By Peter Vankevich
On the stormy Saturday night of Nov. 1, Byron Miller and his dad Norman braved high winds to secure an unattended boat in Silver Lake that had unmoored and was banging against their dock.
“When the winds are coming from the northwest to northeast, I know it’s going to be bad for us,” Byron said.
There’s always the possibility of an anchored boat breaking loose, especially in a northeaster, he said. So, he went to the dock his father and mother Sharon Sjoblom own at Ocracoke Harbor Inn, found the errant boat, and he and Norman tied it off.
A second boat that had gotten loose and blew into the Pirate’s Quay and McWilliams Landing area was secured early the next morning by Charlie Mason, Nelson Adams, John Ivey and Van O’Neal. Both boat owners were eventually contacted and the boats are now secured at a private dock.
Norman Miller reported this event at the Nov. 3 Hyde County commissioners meeting and asked the county to look into it.
“When they break lose, they’re missiles of destruction,” Norman observed.
While boats that rent dockage around the harbor are better secured in storms, there have been at least six boats anchored for some time in the middle of the harbor. Some are without their masts.
In most harbors around the country boats are able to anchor freely, Byron said. Along with registration, they are supposed to have anchor lights.
Unattended/derelict boats have been an ongoing problem in Silver Lake and in other boating communities in eastern North Carolina.
Marci Mason, who has a dock at the Pirate’s Quay, noted that over the years, sailboats have anchored with many of the owners not living on them. She has seen many boats drag anchor during thunderstorms, not just during hurricanes.
“There are several issues with these boats–lack of insurance, no lights and sewage in the harbor,” she said.
Some boaters say the lack of enforcement is frustrating because loose boats can damage other boats and docks.
Byron Miller said that none of the enforcement agencies seemed to see these violations as a problem or think they should intervene. He said the Coast Guard has jurisdiction over anchor lights and sewage disposal. Like cars, boats should have registration, insurance and responsible owners, he noted.
“A boat that loses its anchor can cause significant damage not only to docks they may crash into but other boats as well,” he said. “If word gets out that Ocracoke has a problem with derelict boats that can damage other boats, legitimate boat owners may avoid docking, which could harm to the island’s economy.”
One agency that does have enforcement authority is the North Carolina Wildlife Resources Commission (NC Wildlife). Its enforcement officer for Hyde County, Robert Wayne, said that he has been involved with violations of moving boats rather than stationary one.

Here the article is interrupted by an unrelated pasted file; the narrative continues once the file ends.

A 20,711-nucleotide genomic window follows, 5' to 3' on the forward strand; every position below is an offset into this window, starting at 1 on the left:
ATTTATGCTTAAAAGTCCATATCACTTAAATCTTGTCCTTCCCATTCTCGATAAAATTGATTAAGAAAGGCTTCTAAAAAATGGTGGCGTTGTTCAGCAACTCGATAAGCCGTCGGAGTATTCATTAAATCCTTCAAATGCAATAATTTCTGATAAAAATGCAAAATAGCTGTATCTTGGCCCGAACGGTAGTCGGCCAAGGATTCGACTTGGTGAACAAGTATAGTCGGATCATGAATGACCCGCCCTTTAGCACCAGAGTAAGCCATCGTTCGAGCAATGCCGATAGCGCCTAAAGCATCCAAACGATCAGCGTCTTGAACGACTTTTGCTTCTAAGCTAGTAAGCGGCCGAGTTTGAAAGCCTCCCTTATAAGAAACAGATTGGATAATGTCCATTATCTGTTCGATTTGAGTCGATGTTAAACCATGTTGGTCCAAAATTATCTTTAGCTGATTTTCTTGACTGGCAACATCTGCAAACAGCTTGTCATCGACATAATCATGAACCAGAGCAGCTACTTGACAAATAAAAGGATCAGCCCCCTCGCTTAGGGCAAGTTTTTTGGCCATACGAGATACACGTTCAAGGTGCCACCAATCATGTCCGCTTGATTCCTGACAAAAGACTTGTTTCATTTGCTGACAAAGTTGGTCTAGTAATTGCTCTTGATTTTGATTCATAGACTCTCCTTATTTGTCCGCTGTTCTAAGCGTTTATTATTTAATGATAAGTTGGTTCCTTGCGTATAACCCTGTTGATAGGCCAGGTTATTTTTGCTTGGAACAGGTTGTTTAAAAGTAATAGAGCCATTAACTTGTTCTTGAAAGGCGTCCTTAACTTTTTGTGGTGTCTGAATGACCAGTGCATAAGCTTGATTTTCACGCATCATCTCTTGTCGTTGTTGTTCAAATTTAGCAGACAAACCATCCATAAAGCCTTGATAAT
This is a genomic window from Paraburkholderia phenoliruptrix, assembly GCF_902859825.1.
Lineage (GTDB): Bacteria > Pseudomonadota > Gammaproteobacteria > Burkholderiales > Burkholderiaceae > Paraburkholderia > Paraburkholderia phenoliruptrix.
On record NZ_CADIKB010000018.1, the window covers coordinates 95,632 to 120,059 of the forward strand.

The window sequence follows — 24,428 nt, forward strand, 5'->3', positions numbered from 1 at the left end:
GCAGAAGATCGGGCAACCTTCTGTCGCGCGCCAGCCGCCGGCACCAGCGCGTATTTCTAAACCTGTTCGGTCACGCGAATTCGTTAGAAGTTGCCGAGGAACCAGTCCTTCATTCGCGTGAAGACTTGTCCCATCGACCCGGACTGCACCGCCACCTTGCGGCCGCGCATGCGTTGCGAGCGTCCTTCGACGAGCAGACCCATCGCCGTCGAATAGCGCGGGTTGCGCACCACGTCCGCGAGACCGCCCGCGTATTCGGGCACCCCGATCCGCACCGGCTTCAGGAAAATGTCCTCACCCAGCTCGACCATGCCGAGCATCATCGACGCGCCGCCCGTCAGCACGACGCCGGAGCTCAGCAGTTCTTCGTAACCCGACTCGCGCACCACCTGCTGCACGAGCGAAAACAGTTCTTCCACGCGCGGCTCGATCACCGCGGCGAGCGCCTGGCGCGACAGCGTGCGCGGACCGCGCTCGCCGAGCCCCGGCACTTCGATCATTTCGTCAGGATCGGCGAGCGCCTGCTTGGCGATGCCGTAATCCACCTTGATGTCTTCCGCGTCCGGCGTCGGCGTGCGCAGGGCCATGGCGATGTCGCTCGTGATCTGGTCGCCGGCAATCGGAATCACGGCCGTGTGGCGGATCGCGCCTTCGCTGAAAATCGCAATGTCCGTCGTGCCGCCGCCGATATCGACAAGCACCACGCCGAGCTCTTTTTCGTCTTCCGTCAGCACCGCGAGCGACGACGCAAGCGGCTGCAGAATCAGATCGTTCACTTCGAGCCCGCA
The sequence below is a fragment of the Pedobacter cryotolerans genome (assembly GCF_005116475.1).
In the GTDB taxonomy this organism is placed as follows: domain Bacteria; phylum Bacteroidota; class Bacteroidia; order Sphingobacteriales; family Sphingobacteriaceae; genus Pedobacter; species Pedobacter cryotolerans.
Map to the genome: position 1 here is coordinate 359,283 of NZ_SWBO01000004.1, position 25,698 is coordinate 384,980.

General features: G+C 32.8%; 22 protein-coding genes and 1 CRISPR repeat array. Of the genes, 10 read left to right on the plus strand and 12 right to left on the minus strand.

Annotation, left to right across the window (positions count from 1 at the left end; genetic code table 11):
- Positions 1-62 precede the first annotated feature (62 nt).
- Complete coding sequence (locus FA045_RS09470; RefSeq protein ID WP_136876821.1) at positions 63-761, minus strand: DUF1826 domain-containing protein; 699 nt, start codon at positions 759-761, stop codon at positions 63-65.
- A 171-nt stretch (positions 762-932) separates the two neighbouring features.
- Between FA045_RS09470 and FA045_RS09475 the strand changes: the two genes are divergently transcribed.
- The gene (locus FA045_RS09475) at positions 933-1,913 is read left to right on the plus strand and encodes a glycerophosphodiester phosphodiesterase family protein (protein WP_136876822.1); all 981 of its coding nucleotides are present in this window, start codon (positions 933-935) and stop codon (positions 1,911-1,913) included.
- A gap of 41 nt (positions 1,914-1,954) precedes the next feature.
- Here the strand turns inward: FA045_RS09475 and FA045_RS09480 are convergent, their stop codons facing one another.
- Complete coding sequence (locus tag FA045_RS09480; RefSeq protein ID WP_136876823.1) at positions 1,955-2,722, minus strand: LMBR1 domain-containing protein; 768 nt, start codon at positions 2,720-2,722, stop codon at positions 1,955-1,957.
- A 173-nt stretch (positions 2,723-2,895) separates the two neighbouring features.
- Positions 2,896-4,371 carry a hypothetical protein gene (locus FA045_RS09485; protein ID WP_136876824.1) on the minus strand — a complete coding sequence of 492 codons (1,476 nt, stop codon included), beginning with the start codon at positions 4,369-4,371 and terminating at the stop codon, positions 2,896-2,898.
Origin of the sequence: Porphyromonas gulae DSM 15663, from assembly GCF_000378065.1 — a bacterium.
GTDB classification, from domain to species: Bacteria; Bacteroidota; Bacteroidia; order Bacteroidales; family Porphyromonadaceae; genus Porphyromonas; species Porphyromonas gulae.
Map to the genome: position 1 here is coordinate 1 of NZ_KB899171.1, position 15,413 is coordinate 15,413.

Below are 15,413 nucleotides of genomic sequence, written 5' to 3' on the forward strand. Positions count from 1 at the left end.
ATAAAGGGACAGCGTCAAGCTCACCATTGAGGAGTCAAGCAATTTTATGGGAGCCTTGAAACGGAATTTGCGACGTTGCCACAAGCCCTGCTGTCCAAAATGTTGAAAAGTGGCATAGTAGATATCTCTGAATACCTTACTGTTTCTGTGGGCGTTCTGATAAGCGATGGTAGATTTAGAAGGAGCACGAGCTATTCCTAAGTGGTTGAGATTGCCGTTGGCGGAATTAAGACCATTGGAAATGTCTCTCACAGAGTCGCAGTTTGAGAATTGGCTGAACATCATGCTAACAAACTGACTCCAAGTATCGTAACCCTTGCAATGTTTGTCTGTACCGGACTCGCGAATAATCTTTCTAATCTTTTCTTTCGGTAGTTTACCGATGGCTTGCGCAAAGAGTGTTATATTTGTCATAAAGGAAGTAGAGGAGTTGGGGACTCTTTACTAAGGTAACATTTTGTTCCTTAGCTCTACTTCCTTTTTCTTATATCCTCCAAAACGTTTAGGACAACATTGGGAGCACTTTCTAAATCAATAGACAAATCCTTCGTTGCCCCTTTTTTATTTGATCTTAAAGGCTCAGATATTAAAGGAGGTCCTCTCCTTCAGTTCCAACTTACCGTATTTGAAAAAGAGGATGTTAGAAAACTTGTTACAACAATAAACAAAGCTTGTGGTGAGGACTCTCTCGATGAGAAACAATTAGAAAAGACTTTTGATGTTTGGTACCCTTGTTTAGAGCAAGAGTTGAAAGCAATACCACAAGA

Lt. Lane Munroe, North Carolina’s Command Center Chief for the Coast Guard, said the Coast Guard will work cooperatively with the National Park Service and NC Wildlife and other agencies, but unless a boat is blocking a channel or is a pollution hazard, he sees this more as a state issue.
Hyde county officials are unsure how to deal with unattended boats, some of which may be abandoned and some with absent owners.
“They could be treated as abandoned property,” noted Ocracoke commissioner John Fletcher at the Nov. 3 Commissioners’ meeting. “The deputies could take some steps to deal with them.”
County Manager Bill Rich said that he and Hyde County attorney Fred Holscher would research this problem more.
While Hyde County puzzles over enforcement, other municipalities have taken action.
The coastal town of Beaufort, Carteret County, has a regulation for handling unregistered and/or boats left unattended for over 30 days. Michele Davis, the town clerk/executive assistant of Beaufort, cautioned that it continues to be an ongoing problem since it is very difficult to track down an owner of an unregistered boat.
Oriental in Pamlico County does not have a regulation, but in August formed a Harbor Waterfront Advisory Committee that could deal with this issue. Committee chair, Gerry Crowley, said in an email that Oriental does not have any unattended boats at this time.
Last year, Dare and Brunswick counties managed to get the State Assembly to pass legislation for them only called “An Act To Allow Certain Counties To Remove Abandoned Vessels From Navigable Waters” (session laws 2013-182).
This law permits these counties to take action against hazardous vessels and vessels in danger of sinking or that have sunk.
Ocracoke might be able to set up some form of enforcement regulation under the Ocracoke Development Ordinance (ODO), which is being reviewed and updated by the Ocracoke Planning Advisory Board.
This ordinance (Sec. 36-149. – Area) covers that part of Ocracoke Island outside the boundaries of the Cape Hatteras National Seashore, including streams, creeks, ponds, harbors and the Pamlico Sound within one-half mile of shore.
Corky Pentz who chairs this board, said it would be added it to the agenda for their Thursday, Dec. 4 meeting, 5:30 p.m. in the Community Center.